The Best Kind of Leadership is Self-Leadership

I got bit by a dog this weekend.

When I knocked on the owner’s door, he verbally accosted me. Said it was my fault. I hadn’t heard so many F-bombs in a long time. Which, I guess, was sort of refreshing.

When I called the cops (because apparently that’s what you’re supposed to do when an animal removes a piece of your flesh), the officer asked me, “What do you want me to do about it?”

Then I talked to Animal Control. They asked me a series of questions, then thanked me. Before they hung up, I blurted out: “What am I supposed to do?” This had never happened to me before. I was scared. I didn’t want to have to think. I just needed direction.

They said, “That’s up to you.”

We are all looking for someone else to tell us what to do. Why is this?

Self Leadership
Photo credit: Flickr (Creative Commons)

Passing the buck: 2 questions

Most people live their daily lives, trying to answer two questions:

  • Who’s the boss?
  • Who can I blame?

We humans have trouble accepting responsibility for our actions. So what do we do? We shift the blame from ourselves to others.

We don’t want responsibility, because we don’t like consequences.

We spend our days, giving permission to other people to lead. When it comes time to accept responsibility (or fault because someone screwed up), the blame doesn’t fall on us.

In other words, we sacrifice the honor of leading for the comfort of never having to be wrong. What a waste.

The harsh reality is that this is all an illusion. Because the truth is scary, something we’ve been avoiding for maybe our whole lives.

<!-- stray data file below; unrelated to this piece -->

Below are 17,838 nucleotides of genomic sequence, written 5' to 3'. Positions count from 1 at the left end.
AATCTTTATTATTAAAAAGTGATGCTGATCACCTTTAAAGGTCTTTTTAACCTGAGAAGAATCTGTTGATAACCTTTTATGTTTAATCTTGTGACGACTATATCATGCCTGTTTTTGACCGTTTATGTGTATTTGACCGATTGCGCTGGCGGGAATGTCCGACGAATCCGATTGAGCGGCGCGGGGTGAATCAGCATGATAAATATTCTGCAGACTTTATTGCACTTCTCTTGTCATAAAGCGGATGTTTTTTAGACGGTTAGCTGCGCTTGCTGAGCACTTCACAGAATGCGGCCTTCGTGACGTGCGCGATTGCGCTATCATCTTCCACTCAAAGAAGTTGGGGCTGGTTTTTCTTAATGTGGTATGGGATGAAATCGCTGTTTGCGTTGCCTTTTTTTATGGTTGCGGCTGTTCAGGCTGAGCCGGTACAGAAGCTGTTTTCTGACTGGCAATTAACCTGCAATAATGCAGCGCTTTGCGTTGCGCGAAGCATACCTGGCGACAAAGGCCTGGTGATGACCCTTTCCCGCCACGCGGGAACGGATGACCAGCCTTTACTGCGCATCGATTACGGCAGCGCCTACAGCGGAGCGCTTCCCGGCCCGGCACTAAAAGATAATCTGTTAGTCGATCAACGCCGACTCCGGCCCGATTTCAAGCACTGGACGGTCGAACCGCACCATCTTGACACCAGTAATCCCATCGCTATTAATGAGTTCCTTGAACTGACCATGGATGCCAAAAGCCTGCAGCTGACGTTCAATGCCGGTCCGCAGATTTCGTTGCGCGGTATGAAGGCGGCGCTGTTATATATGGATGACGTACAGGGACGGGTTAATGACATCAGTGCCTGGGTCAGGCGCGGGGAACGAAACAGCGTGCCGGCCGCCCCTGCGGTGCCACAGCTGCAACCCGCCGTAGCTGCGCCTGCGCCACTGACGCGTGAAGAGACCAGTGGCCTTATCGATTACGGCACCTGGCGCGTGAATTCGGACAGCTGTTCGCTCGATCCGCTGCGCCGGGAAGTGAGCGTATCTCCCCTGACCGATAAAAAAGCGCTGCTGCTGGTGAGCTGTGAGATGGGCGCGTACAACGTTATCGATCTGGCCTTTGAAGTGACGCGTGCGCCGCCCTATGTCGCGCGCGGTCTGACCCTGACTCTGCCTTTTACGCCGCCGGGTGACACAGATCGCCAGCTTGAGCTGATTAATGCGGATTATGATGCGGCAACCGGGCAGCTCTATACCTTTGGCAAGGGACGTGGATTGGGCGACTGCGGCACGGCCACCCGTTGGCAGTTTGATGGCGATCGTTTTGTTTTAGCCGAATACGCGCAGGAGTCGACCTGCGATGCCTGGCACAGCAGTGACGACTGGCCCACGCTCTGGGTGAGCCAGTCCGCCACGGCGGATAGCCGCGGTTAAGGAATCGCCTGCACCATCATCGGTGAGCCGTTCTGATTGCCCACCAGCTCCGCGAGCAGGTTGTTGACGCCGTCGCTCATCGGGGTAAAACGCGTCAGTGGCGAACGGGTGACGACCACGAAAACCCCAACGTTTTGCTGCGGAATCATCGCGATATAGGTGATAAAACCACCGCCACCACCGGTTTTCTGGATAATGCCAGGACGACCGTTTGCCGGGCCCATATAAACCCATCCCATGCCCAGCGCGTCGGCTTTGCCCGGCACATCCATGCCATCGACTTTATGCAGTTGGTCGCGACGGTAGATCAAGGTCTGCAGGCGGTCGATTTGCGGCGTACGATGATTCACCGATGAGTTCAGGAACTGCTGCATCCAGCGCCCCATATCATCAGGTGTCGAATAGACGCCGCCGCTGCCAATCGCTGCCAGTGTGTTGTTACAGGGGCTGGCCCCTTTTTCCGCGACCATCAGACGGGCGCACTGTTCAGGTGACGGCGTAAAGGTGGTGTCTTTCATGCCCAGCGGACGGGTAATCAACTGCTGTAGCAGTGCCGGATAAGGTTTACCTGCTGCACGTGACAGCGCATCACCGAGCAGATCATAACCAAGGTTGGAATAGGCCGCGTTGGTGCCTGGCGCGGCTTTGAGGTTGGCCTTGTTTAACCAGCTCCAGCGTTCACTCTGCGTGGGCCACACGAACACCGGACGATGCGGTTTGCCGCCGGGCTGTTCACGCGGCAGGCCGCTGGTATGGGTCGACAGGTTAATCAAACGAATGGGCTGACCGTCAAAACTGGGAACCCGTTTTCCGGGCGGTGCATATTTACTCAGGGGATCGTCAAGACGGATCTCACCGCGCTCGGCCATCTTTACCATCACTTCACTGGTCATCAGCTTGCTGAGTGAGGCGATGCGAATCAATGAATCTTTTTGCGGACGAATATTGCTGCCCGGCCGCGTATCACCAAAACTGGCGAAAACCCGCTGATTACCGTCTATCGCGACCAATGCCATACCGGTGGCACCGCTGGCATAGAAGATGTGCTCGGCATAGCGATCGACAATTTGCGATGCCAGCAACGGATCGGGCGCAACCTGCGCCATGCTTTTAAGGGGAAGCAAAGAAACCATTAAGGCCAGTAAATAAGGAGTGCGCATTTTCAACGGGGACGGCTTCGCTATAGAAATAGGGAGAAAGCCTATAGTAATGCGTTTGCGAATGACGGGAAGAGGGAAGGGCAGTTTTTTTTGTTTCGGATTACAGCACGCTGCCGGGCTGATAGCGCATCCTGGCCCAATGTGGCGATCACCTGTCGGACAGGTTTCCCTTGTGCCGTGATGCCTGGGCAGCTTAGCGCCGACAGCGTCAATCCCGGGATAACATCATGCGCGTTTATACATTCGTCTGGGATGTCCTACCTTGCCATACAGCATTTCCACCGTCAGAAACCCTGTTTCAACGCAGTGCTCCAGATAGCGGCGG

But every time we’re honest with ourselves, there it is, staring us in the face.

The answer to both questions is you

You are the boss. You are the one to blame. Until you start living like it, we are all screwed.

The world’s best leaders lead others because they first lead themselves. They lead not through position, but through example.

They manage their time well before ever calling out an employee for taking an extra-long lunch break.

They discipline themselves in communicating before ever asking someone else to reciprocate.

And one by one, they earn their followers. Through integrity.

Crisis and leadership

Shortly after the financial crisis, a BusinessWeek article from 2009 said the best leadership is management. An interesting thought. Not sure I agree. Here’s my thought:

When crises hit, we resort to hierarchical systems, because blame is easy to assign.

Think of the last time you had a fight with your spouse, a friend, even your boss. Wasn’t there something in you that wanted to pass the buck, something that made you want to avoid responsibility?

This is broken humanity at its finest — dodging blame and passing the buck.

When we enter times of crisis or war or panic, we begin to show our true colors. We just want someone to tell us what to do. We don’t want to be held responsible, so that later we can say, “This was never my idea.”

One simple, crazy solution

There is a solution to this problem that will bewilder some and frustrate others:

Take responsibility. For everything.

Start owning what other people don’t want to touch. Accept the blame that others pass around.

Do you know what will happen? People will respect you. They’ll admire you. Even begin to follow you.

I learned this when a team member of mine made a mistake that cost our organization trust with our constituents. I assumed full responsibility.

Sure, I didn’t write the copy. And sure, it happened while I was on vacation. But it was my team member who did it. I hired her. Ultimately, I was responsible.